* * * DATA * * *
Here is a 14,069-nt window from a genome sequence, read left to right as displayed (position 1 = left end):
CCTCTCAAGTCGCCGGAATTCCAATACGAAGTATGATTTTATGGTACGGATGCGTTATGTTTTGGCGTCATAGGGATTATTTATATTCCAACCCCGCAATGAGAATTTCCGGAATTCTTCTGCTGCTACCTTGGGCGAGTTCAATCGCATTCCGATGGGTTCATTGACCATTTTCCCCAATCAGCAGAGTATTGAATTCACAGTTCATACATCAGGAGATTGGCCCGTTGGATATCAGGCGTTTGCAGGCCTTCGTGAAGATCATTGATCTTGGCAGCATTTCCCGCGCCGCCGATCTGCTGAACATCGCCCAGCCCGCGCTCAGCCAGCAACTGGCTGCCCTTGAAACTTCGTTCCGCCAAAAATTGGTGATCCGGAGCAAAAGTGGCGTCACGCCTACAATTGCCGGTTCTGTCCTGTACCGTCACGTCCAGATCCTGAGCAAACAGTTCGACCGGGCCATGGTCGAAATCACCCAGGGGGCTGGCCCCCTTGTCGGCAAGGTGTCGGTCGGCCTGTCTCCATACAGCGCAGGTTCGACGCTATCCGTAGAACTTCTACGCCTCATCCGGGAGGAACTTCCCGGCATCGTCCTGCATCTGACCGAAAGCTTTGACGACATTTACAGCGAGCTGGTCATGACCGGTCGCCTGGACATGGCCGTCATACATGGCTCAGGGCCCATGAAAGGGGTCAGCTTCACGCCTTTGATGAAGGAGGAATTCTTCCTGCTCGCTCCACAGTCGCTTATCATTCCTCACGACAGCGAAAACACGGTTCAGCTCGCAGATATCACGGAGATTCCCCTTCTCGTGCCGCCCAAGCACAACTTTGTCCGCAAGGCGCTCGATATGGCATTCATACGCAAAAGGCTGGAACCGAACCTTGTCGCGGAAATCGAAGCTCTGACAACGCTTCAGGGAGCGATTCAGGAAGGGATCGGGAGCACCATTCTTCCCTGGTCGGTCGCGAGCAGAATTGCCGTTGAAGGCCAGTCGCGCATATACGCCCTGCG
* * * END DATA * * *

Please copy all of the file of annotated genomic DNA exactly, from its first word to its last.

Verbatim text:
Here is a 14,069-nt window from a genome sequence, read left to right as displayed (position 1 = left end):
CCTCTCAAGTCGCCGGAATTCCAATACGAAGTATGATTTTATGGTACGGATGCGTTATGTTTTGGCGTCATAGGGATTATTTATATTCCAACCCCGCAATGAGAATTTCCGGAATTCTTCTGCTGCTACCTTGGGCGAGTTCAATCGCATTCCGATGGGTTCATTGACCATTTTCCCCAATCAGCAGAGTATTGAATTCACAGTTCATACATCAGGAGATTGGCCCGTTGGATATCAGGCGTTTGCAGGCCTTCGTGAAGATCATTGATCTTGGCAGCATTTCCCGCGCCGCCGATCTGCTGAACATCGCCCAGCCCGCGCTCAGCCAGCAACTGGCTGCCCTTGAAACTTCGTTCCGCCAAAAATTGGTGATCCGGAGCAAAAGTGGCGTCACGCCTACAATTGCCGGTTCTGTCCTGTACCGTCACGTCCAGATCCTGAGCAAACAGTTCGACCGGGCCATGGTCGAAATCACCCAGGGGGCTGGCCCCCTTGTCGGCAAGGTGTCGGTCGGCCTGTCTCCATACAGCGCAGGTTCGACGCTATCCGTAGAACTTCTACGCCTCATCCGGGAGGAACTTCCCGGCATCGTCCTGCATCTGACCGAAAGCTTTGACGACATTTACAGCGAGCTGGTCATGACCGGTCGCCTGGACATGGCCGTCATACATGGCTCAGGGCCCATGAAAGGGGTCAGCTTCACGCCTTTGATGAAGGAGGAATTCTTCCTGCTCGCTCCACAGTCGCTTATCATTCCTCACGACAGCGAAAACACGGTTCAGCTCGCAGATATCACGGAGATTCCCCTTCTCGTGCCGCCCAAGCACAACTTTGTCCGCAAGGCGCTCGATATGGCATTCATACGCAAAAGGCTGGAACCGAACCTTGTCGCGGAAATCGAAGCTCTGACAACGCTTCAGGGAGCGATTCAGGAAGGGATCGGGAGCACCATTCTTCCCTGGTCGGTCGCGAGCAGAATTGCCGTTGAAGGCCAGTCGCGCATATACGCCCTGCG